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COME, guard this night the Christmas pie,
To catch it,
In Herrick's time, the Watchman and Bellman were one and the
The latter appellation arose, we expect, from its being the practice of these ancient guardians of the night to carry with them a large bell, either for the purpose of summoning assistance when required, or else to enable them the more effectually to disturb the slumbers of those who, snug asleep, cared very little to know how the hours happened to be progressing. Now-a-days the Bellman is quite a Christmas character. The office is generally usurped by the beadle or parish constable, who constitutes himself Bellman for one day in the year, viz., Boxing Day, in the hope that, by the presentation of some miserable doggerel rhymes to his “worthy masters,” the inhabitants of the parish, of which he is so important an officer, he may reap a rich and unmerițed reward.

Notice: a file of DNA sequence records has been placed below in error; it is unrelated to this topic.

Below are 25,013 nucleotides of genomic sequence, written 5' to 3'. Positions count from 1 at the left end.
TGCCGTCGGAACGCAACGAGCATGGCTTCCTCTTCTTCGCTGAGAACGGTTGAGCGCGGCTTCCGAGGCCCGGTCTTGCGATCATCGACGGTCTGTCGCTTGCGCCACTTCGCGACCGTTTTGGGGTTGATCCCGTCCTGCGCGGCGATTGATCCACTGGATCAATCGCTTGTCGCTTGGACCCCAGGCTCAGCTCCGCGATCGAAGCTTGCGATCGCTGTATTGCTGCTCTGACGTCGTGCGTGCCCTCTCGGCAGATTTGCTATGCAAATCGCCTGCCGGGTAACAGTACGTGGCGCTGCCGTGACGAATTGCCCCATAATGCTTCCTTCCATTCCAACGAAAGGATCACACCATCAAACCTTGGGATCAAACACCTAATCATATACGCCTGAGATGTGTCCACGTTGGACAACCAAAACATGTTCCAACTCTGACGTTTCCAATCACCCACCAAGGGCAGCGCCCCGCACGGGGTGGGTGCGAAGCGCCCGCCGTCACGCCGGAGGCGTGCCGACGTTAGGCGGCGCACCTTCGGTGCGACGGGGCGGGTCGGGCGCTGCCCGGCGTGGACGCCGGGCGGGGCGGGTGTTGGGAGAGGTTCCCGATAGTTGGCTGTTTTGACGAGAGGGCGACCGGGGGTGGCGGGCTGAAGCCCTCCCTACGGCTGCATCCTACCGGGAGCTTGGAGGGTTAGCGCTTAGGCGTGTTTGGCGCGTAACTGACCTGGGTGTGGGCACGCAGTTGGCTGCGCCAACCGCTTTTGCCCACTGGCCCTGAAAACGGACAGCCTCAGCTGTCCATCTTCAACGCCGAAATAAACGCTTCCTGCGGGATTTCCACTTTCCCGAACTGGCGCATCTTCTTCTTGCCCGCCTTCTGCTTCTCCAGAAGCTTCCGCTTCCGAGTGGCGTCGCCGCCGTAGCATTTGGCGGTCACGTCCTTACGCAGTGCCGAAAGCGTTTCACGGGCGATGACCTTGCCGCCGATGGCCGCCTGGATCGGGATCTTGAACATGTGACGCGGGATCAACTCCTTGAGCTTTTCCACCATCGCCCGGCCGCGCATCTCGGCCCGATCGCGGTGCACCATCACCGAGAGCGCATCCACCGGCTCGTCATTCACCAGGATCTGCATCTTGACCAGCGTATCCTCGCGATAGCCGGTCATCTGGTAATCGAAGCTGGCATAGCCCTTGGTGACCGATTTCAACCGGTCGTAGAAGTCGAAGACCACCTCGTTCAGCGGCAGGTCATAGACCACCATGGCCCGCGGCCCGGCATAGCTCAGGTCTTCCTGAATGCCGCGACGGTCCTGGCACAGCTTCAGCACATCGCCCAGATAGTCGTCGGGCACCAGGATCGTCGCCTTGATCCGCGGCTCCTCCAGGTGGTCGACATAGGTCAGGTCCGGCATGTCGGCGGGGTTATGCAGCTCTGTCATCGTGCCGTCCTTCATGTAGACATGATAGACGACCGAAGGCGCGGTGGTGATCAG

AN ODE ON THE BIRTH OF OUR SAVIOUR.
In numbers, and but these few,
Hadst for Thy place
Of Birth, a base
Instead of neat inclosures
As Gospel tells,
Was nothing else
But we with silks, not cruells,*
Sweet Babe, for Thee,
The Jews they did disdain Thee,
Dark and dull night, fly hence away, And give the honour to this day, That sees December turned to Mav.
* Charles I.